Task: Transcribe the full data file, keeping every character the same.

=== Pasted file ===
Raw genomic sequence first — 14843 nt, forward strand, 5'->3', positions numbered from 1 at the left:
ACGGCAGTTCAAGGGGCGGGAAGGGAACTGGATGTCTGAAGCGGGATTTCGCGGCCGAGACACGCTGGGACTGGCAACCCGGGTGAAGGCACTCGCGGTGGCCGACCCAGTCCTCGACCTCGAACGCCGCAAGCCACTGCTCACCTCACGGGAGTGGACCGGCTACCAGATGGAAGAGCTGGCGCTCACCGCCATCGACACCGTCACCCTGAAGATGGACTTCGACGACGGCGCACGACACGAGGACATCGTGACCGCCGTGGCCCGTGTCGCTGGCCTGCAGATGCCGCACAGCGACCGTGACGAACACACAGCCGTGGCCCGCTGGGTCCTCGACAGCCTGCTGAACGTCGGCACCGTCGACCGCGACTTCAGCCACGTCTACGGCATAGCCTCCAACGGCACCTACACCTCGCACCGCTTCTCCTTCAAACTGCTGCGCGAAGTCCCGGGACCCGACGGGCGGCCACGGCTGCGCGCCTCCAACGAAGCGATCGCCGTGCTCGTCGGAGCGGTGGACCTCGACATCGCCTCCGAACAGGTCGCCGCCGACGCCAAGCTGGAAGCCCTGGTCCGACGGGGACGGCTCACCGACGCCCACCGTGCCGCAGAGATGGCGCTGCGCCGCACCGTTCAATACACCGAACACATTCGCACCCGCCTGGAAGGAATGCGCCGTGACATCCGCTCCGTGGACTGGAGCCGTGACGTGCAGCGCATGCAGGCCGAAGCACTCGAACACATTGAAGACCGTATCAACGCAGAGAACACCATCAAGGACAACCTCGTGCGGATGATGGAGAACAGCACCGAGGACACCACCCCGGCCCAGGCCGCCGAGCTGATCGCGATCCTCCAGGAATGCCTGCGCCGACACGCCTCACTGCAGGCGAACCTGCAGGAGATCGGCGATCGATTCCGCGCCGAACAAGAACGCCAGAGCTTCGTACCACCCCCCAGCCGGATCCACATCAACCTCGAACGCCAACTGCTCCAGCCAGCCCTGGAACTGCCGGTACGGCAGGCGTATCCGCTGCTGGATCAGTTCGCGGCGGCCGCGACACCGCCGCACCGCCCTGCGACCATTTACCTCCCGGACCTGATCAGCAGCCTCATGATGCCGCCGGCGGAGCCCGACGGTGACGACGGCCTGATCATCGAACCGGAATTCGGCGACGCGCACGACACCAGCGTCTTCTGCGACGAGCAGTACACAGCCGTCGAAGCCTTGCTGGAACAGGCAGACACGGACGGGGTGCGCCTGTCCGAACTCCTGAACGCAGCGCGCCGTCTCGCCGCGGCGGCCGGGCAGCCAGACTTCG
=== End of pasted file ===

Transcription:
Raw genomic sequence first — 14843 nt, forward strand, 5'->3', positions numbered from 1 at the left:
ACGGCAGTTCAAGGGGCGGGAAGGGAACTGGATGTCTGAAGCGGGATTTCGCGGCCGAGACACGCTGGGACTGGCAACCCGGGTGAAGGCACTCGCGGTGGCCGACCCAGTCCTCGACCTCGAACGCCGCAAGCCACTGCTCACCTCACGGGAGTGGACCGGCTACCAGATGGAAGAGCTGGCGCTCACCGCCATCGACACCGTCACCCTGAAGATGGACTTCGACGACGGCGCACGACACGAGGACATCGTGACCGCCGTGGCCCGTGTCGCTGGCCTGCAGATGCCGCACAGCGACCGTGACGAACACACAGCCGTGGCCCGCTGGGTCCTCGACAGCCTGCTGAACGTCGGCACCGTCGACCGCGACTTCAGCCACGTCTACGGCATAGCCTCCAACGGCACCTACACCTCGCACCGCTTCTCCTTCAAACTGCTGCGCGAAGTCCCGGGACCCGACGGGCGGCCACGGCTGCGCGCCTCCAACGAAGCGATCGCCGTGCTCGTCGGAGCGGTGGACCTCGACATCGCCTCCGAACAGGTCGCCGCCGACGCCAAGCTGGAAGCCCTGGTCCGACGGGGACGGCTCACCGACGCCCACCGTGCCGCAGAGATGGCGCTGCGCCGCACCGTTCAATACACCGAACACATTCGCACCCGCCTGGAAGGAATGCGCCGTGACATCCGCTCCGTGGACTGGAGCCGTGACGTGCAGCGCATGCAGGCCGAAGCACTCGAACACATTGAAGACCGTATCAACGCAGAGAACACCATCAAGGACAACCTCGTGCGGATGATGGAGAACAGCACCGAGGACACCACCCCGGCCCAGGCCGCCGAGCTGATCGCGATCCTCCAGGAATGCCTGCGCCGACACGCCTCACTGCAGGCGAACCTGCAGGAGATCGGCGATCGATTCCGCGCCGAACAAGAACGCCAGAGCTTCGTACCACCCCCCAGCCGGATCCACATCAACCTCGAACGCCAACTGCTCCAGCCAGCCCTGGAACTGCCGGTACGGCAGGCGTATCCGCTGCTGGATCAGTTCGCGGCGGCCGCGACACCGCCGCACCGCCCTGCGACCATTTACCTCCCGGACCTGATCAGCAGCCTCATGATGCCGCCGGCGGAGCCCGACGGTGACGACGGCCTGATCATCGAACCGGAATTCGGCGACGCGCACGACACCAGCGTCTTCTGCGACGAGCAGTACACAGCCGTCGAAGCCTTGCTGGAACAGGCAGACACGGACGGGGTGCGCCTGTCCGAACTCCTGAACGCAGCGCGCCGTCTCGCCGCGGCGGCCGGGCAGCCAGACTTCG